Amy D.

I have been a resident of Anouska De Georgiou’s sober living since January 2013. I’m a chronic relapser and have been in four other sober livings since I first went to treatment in 1993. I can say with utmost confidence that this is the best and most effective sober living in which I have ever lived. It is small and intimate. Anouska is very hands on but also has enough Al-Anon to know she must let people have their own experiences. It is structured but not overly so. It is here that I have learned accountability, the joys of communal living, selflessness and a real camaraderie with women.

When I came to Anouska’s sober living I had just relapsed yet again from another sober living and after 7 months in treatment. I was going through a horrible divorce, had been arrested, tried to commit suicide and had a nervous breakdown. I’d lost everything. I’d also begun cutting. I was a difficult case being bipolar, borderline and an addict/alcoholic.

In January I will have two years sober. I am a freelance writer and a nanny. I have ceased engaging in any self-destructive activities. I have a sponsor and two sponsees. I’m happy and am still in the process of rebuilding my life but a profound shift has happened. People who have recently seen me say that I am a completely different person. I couldn’t have done with without the safety, support and structure of the house.

Lee H.

Writing about my experience living at the the house is pretty much what it feels like to explain to someone how your life was saved.

First of all, the house has nothing to do with it being a house and has everything to do with the people who live there. All of them saved my life.

I came to Anouska’s on Jan 2, 2013 after somehow getting my body to an AA meeting. I was in excruciating withdrawal from heroin, speed and Xanax. I had stopped cold turkey the day before and had made the decision not to go into detox because I knew that if I felt the pain of this withdrawal that maybe I would never ever do drugs again. I had also spent Christmas and New Year’s Eve completely alone and isolated— on a bare mattress, covered in cigarette burns and blood from all my scratching. And I COULD NOT GET HIGH. I had never in all my “bottoms” felt like I did the morning of January 1. I was for the first time terrified that I was going to die alone in my apartment and leave my child without a mother. I had only the tiniest, most faint feeling of faith. And I knew that I was only alive because of the Grace of God. There was nothing else.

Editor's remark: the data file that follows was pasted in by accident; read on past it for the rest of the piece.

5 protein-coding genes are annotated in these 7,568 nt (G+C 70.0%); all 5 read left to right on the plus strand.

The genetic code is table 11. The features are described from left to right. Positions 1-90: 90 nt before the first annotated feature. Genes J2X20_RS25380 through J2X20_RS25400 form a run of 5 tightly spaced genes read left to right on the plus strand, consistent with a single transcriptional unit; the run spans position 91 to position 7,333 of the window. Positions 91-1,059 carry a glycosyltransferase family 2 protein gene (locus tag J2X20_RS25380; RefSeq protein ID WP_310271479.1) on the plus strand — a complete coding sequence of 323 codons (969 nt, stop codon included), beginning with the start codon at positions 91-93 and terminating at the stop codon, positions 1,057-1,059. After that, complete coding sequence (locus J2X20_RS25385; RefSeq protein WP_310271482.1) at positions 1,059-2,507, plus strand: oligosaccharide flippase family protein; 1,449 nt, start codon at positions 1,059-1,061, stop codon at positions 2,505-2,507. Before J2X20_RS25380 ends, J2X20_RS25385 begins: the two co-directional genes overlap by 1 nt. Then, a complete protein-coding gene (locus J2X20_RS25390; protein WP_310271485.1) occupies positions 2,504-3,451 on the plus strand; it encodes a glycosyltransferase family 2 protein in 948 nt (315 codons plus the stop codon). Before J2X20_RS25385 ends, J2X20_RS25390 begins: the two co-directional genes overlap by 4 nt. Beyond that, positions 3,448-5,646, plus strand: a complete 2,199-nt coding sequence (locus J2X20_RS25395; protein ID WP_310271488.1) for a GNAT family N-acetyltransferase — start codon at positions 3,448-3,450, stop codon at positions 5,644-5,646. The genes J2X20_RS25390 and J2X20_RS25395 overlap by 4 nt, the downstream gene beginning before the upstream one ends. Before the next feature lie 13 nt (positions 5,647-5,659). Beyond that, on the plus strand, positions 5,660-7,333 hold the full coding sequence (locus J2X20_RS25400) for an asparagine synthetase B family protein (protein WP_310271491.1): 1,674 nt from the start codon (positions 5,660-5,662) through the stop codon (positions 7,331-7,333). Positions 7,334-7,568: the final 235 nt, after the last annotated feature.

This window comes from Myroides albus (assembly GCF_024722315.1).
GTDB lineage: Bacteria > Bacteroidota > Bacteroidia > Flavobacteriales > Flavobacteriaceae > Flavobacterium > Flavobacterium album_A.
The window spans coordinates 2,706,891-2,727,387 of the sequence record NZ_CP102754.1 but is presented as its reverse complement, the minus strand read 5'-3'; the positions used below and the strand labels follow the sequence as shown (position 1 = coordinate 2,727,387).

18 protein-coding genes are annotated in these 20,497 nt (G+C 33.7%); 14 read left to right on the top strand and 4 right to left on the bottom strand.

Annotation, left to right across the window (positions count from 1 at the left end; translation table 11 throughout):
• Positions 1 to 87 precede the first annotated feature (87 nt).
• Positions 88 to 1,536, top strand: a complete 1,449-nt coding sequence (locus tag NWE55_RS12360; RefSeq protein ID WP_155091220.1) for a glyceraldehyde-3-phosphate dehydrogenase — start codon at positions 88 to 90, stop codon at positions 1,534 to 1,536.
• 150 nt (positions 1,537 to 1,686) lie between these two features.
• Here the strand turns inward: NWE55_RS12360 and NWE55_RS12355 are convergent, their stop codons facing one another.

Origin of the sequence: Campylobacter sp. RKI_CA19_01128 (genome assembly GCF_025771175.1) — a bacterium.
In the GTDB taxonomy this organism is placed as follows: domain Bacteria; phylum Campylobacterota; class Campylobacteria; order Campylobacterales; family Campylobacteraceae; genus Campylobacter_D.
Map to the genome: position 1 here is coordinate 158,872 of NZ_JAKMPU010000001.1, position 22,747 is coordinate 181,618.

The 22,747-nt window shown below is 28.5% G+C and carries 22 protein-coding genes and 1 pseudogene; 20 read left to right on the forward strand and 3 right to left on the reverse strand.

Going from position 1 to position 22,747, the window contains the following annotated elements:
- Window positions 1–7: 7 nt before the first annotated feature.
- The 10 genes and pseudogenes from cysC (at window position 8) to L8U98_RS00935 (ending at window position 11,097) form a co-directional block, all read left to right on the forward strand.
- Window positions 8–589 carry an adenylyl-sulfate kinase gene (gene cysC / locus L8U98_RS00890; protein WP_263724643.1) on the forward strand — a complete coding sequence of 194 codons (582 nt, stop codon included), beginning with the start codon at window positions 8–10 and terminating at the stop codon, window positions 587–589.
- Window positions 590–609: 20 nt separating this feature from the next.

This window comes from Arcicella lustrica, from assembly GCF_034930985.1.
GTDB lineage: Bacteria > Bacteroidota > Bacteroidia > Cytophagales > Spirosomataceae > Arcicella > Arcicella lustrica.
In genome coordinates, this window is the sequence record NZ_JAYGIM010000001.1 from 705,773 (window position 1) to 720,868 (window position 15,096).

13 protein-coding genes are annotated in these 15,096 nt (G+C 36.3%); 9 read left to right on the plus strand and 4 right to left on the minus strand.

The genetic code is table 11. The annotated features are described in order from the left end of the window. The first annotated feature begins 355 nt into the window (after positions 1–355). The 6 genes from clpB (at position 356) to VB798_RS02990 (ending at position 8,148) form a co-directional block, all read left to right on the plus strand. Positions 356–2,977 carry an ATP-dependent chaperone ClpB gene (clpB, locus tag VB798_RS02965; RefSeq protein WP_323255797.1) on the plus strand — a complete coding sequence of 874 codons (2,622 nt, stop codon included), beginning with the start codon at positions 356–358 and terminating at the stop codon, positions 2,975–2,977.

I remember that drive to the meeting and I said this to myself over and over “drop the rocks and swim to the surface.”

I had met Anouska a few weeks earlier while sober and agreed to move into her house after my three months in treatment, but I got loaded. So when I saw her again I was grateful that the offer still stood. So she came with me to my apartment and we moved what I needed into the house and for the next week or so I detoxed my body. I was in hell. You probably know the hell of which I am speaking because you are reading this.

But this is what I remember the most: That she saw my daughter’s tiny pink ballet slippers and said “let’s take these with us.” And they were next to me the entire time I was in the house. The insight that she had into bringing those is something I will never ever forget. And I think of it every time I look at the tiny pink slippers.

The next 10 months I healed. I laughed. I cried. I smoked. I did yoga. I spray tanned.I quit smoking. I went to meetings. I ate cupcakes. I made girl friends with whom I am still friends. The girls there got me through unbearable pain and heartache. And I got to hear their pain and heartache. Anouska held me when I cried on my bed of how I could not take another breath without seeing my daughter. And she promised me that it would happen. And it did.

That house was my safely blanket, and then it was my leash, and then it let me go when I was ready to go.

Anouska’s sober living not only saved my life but brought me back to a life that I never ever dreamed I would have.

Julie M.

From January 20, 2014 through January 20, 2015 I was a resident at Anouska De Georgiou’s Sober Living. It was a very difficult and troubled time in my life, and Anouska’s Edinburgh House was a safe supportive refuge. From the beginning, I was welcomed, hugged and told everything is going to be ok. I soon felt able to trust and rely upon the friendship, encouragement and hope that fills Edinburgh House. Anouska herself is deeply dedicated and caring toward all of the woman who live in the house and toward the many women she invites to join Monday night 12 step groups or Wednesday night AA meetings. Because of her commitment to the AA program and the people in her house, I felt extremely fortunate to have a bed at the house. During my stay there, I was able to build a strong foundation of women friendships steeped in the AA program. I will be forever indebted and connected to the sober living for the positive, healthy, healing experience I had there.